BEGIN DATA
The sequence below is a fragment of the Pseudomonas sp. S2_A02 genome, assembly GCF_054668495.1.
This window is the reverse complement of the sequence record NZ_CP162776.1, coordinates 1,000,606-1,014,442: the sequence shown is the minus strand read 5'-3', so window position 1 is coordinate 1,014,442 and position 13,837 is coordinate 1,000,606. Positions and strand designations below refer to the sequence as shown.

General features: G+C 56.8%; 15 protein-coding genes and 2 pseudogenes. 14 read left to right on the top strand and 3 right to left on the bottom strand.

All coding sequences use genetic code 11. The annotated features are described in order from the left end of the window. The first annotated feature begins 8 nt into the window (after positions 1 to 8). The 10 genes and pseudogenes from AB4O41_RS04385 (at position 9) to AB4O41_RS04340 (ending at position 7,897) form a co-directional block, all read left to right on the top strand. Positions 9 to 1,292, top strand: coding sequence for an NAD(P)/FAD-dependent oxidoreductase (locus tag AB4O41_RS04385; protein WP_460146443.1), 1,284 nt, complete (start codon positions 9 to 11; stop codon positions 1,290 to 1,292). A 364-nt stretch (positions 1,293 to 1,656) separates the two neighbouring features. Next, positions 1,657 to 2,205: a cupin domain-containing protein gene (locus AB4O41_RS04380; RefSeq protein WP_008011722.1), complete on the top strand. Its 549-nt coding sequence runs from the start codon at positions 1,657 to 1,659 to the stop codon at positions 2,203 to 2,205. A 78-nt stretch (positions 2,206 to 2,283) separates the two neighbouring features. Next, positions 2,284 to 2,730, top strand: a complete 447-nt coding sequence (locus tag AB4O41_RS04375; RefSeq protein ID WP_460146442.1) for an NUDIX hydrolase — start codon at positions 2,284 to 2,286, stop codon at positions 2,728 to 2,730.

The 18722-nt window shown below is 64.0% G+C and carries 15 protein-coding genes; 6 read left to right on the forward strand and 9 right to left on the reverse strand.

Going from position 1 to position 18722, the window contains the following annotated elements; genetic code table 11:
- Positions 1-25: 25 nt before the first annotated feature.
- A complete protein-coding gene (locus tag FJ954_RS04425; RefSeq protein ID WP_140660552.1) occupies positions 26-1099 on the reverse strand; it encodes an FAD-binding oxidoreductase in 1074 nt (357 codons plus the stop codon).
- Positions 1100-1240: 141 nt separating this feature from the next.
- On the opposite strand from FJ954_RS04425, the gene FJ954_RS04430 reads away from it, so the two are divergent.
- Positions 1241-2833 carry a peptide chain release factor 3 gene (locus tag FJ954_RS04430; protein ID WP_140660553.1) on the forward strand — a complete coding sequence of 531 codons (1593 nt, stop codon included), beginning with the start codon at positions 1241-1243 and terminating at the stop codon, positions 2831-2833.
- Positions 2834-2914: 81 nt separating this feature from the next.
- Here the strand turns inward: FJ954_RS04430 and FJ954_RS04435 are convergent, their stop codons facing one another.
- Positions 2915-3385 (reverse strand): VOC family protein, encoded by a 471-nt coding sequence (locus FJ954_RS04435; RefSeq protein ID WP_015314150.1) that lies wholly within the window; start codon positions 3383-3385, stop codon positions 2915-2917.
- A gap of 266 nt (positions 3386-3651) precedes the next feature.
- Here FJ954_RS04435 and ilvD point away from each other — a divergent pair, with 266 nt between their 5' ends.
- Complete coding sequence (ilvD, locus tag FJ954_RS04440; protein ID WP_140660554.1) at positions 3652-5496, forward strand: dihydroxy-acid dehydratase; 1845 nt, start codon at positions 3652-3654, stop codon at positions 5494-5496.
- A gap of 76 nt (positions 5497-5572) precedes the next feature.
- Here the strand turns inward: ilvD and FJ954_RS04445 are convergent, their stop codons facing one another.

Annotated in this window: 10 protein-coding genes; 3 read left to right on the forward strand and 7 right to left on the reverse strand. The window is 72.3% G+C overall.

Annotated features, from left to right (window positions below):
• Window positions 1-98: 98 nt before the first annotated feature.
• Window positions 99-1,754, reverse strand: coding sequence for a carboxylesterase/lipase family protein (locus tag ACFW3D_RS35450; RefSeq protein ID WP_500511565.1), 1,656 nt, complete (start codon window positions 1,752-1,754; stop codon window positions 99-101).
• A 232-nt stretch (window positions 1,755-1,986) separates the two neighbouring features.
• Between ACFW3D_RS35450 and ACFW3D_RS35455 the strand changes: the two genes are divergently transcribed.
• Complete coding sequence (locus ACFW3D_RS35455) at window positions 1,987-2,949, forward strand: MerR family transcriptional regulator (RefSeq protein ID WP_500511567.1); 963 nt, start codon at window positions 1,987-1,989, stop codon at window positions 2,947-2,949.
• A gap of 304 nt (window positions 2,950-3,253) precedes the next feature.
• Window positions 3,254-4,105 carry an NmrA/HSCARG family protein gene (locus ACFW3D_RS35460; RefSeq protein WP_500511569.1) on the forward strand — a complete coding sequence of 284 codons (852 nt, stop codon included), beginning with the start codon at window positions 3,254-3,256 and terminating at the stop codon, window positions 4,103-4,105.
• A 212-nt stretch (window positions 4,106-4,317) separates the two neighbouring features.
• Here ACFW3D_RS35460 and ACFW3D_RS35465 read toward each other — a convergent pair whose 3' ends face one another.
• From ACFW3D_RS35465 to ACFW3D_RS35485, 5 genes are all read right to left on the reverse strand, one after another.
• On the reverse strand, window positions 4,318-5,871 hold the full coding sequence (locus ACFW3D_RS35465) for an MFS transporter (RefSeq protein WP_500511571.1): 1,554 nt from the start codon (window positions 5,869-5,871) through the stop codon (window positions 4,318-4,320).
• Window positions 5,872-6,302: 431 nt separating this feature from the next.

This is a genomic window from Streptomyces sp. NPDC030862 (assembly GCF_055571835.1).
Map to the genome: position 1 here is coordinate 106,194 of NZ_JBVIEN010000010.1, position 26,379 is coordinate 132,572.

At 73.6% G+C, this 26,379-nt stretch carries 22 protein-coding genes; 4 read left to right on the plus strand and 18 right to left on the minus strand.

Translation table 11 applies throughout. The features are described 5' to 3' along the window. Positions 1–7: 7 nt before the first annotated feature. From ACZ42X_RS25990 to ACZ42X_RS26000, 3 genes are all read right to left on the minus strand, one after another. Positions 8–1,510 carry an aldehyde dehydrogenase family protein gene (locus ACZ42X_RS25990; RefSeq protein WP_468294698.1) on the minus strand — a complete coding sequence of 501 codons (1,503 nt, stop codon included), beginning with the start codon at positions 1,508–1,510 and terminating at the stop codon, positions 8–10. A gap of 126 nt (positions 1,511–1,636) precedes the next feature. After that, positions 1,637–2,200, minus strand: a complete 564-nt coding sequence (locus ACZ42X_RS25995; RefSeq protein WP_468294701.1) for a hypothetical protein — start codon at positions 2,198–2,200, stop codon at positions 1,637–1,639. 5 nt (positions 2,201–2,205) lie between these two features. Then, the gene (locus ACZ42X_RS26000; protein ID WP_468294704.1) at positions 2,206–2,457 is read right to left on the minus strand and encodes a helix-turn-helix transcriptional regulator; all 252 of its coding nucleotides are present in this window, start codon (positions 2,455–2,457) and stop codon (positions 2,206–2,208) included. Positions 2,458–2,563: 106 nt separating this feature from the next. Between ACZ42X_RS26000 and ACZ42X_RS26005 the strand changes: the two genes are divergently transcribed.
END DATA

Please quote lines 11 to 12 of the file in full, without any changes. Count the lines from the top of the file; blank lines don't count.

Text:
- Positions 1241-2833 carry a peptide chain release factor 3 gene (locus tag FJ954_RS04430; protein ID WP_140660553.1) on the forward strand — a complete coding sequence of 531 codons (1593 nt, stop codon included), beginning with the start codon at positions 1241-1243 and terminating at the stop codon, positions 2831-2833.
- Positions 2834-2914: 81 nt separating this feature from the next.